Once upon a time, a Sales Ops leader was informed of a big problem that one of his analysts had recently discovered…
On nearly every dimension, the salesperson responsible for the Southwest territory was significantly under-performing every other salesperson in the company. The data was crystal clear. This guy had been the worst performer in the bunch…by far…for multiple quarters in a row.
Frustrated by the obvious lack of management that had allowed a performance problem of this magnitude to continue for so long, the Sales Ops leader marched straight to the Sales VP’s office. And in dramatic fashion worthy of Perry Mason, he made his case and presented the data as the smoking-gun evidence…
Which the Sales VP utterly destroyed with a single question:
“Why would we expect this rep’s performance to be anything like the others?”
The Sales VP then pointed out how dramatically different this rep’s territory was from the others. He highlighted how this rep’s prospect pool didn’t look anything like what the other reps had available to them. And then the Sales VP ended his verbal dress-down by saying, “It seems to me that this rep is actually doing a pretty good job…all things considered.”
Beyond the sheer embarrassment this Sales Ops leader must have felt, he also damaged his team’s credibility. While everyone makes mistakes, the Sales VP will never forget that time when Sales Ops jumped to conclusions, based on a shallow analysis, and tried to get someone fired. And as a result, he’ll think twice…maybe even three, four, or five times…before accepting any of Sales Ops’ conclusions and recommendations in the future.
This is an extreme example, to be sure. And there’s a whole lot wrong with how the Sales Ops leader went about it in this case. But this cautionary tale does shine a spotlight on a couple of very important concepts:
- Underlying Segmentation — With proper segmentation to control for the variables and ensure apples-to-apples comparisons, the “problem” in this case would likely have disappeared entirely. And if it did happen to persist, the underlying segmentation would certainly make it much more difficult to brush away the conclusions by arguing that the comparison was wholly invalid to begin with.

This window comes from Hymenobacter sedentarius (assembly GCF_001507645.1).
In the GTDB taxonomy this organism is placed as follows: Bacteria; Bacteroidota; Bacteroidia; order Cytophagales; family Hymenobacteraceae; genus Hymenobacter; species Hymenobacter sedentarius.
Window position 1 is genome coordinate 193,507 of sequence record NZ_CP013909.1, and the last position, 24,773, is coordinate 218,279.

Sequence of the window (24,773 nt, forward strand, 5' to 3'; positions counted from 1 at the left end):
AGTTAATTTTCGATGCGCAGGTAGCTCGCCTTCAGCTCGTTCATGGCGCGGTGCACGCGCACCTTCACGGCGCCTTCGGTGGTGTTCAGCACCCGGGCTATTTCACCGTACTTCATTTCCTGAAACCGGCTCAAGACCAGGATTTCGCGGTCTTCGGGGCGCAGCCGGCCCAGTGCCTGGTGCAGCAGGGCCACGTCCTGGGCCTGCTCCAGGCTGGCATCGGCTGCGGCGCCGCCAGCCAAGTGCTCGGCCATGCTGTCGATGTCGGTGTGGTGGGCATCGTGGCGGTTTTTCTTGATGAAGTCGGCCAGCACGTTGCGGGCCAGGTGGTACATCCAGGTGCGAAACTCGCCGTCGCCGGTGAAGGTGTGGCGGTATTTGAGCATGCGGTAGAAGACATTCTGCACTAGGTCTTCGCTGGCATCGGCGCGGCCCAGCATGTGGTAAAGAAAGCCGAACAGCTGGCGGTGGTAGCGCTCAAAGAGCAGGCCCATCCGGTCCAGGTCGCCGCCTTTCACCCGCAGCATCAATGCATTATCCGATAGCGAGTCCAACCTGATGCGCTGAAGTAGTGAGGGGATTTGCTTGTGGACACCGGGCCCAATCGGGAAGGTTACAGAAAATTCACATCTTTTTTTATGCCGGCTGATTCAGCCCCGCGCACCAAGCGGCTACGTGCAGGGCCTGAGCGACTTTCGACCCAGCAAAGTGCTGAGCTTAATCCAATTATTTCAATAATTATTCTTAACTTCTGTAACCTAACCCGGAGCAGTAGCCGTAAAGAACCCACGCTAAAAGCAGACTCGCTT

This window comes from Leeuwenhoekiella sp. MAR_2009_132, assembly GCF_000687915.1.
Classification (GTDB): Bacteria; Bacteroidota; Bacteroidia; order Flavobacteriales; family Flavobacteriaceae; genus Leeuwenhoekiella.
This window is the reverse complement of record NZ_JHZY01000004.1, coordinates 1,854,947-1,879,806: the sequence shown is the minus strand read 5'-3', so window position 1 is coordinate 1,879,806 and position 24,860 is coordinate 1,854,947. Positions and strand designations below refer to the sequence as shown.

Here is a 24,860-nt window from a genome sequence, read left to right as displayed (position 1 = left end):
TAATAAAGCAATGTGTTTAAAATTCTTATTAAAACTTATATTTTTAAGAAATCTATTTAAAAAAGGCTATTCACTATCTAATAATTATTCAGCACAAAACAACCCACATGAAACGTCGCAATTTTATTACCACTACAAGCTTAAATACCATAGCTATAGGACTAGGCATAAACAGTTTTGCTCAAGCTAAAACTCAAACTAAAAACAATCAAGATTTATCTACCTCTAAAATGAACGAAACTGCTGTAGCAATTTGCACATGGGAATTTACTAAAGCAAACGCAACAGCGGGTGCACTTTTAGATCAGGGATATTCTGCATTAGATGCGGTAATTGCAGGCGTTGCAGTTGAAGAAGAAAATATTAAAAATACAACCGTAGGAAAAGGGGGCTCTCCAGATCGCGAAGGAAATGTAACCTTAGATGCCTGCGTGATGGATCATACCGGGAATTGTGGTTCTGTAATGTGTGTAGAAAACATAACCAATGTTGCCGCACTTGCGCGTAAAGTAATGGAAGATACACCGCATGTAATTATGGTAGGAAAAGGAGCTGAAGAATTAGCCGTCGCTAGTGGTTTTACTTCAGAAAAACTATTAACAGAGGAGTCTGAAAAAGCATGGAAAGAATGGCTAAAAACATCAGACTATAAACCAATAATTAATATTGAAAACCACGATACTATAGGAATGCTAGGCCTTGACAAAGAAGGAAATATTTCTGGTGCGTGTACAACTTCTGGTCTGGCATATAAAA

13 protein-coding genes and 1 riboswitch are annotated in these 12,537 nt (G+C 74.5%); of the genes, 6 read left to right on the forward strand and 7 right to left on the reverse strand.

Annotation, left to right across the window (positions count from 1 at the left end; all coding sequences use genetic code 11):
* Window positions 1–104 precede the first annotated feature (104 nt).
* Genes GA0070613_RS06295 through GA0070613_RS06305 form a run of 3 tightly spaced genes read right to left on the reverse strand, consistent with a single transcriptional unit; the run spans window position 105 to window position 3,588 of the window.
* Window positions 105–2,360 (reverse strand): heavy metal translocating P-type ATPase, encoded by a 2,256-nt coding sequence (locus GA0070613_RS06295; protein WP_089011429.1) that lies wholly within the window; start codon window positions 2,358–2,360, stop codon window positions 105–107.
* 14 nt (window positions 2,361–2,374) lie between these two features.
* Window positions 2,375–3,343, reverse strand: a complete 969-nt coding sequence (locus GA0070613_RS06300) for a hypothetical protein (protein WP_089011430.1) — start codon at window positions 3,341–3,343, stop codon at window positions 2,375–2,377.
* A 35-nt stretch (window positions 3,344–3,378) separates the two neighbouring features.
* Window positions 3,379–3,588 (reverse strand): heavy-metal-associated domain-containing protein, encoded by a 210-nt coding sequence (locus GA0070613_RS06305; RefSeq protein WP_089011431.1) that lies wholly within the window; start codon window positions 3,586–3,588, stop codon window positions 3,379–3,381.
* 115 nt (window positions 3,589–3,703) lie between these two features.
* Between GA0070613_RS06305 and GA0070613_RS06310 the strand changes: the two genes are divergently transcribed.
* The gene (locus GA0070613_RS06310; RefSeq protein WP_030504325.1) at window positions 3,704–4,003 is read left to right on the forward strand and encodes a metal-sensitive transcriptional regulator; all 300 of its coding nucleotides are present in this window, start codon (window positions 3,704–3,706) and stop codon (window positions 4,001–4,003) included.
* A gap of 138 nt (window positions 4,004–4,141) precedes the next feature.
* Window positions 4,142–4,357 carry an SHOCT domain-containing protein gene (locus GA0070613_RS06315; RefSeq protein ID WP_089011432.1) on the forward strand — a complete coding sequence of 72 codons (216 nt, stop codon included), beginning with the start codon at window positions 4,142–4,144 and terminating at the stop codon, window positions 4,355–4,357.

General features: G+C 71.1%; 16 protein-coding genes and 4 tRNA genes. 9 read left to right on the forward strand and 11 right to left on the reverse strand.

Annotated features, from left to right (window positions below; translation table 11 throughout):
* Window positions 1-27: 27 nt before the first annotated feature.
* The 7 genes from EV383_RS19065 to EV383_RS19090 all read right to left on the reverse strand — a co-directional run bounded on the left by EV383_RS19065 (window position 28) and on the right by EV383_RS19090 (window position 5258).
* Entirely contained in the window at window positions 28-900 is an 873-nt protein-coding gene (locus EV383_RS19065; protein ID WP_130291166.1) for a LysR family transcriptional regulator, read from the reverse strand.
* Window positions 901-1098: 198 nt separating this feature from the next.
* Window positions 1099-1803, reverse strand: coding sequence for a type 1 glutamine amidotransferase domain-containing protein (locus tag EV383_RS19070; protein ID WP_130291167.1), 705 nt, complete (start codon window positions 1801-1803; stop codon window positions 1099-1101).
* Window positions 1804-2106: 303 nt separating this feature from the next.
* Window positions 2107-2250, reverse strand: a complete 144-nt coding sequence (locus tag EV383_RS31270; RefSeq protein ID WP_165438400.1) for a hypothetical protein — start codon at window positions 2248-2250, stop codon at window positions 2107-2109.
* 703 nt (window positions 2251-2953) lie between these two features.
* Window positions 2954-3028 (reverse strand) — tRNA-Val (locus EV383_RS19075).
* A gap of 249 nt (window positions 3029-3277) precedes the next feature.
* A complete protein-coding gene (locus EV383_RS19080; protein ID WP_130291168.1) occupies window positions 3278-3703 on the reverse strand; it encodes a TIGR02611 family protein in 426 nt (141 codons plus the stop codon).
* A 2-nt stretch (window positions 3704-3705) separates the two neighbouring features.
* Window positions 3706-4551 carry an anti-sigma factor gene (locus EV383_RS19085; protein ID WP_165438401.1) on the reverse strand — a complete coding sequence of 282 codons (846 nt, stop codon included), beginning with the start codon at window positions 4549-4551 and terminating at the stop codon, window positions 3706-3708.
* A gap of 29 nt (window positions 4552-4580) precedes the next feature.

- Root-Cause Diagnostics — Even without the segmentation to ensure a valid comparison, this Sales Ops leader would have saved himself a lot of trouble and embarrassment by asking “why?” a couple of times instead of just jumping to conclusions and blaming the rep. After all, the obvious “proximal cause” is rarely the actual “root cause”. And had this Sales Ops leader drilled even just one or two levels deeper before calling for heads to roll, he could have recognized how the makeup of the territory and prospect pool might account for the performance differences.
For Sales Ops groups, garnering enough credibility to be viewed as something more than a tactical support group is already a bit of an uphill battle. And as such, you really can’t risk eroding the credibility you’re building by making mistakes like those in the case above.
So learn the fundamentals of comparative sales analysis, root-cause diagnostics, change management, and so on. They’ll not only help you make progress and generate results; they’ll help protect your credibility along the way.
Diagnosing Sales Problems
Failing to identify the true root causes of sales performance problems often leads to a frustrating game of Whack-A-Mole. In this on-demand training webinar, learn how to identify and correct the real root causes behind sales performance issues.
The Fundamentals of Effective Sales Analysis
In this on-demand training webinar, we share the fundamental concepts and principles behind effective sales analysis, expose the critical building blocks that need to be in-place, and walk through a basic analysis example to pull everything together.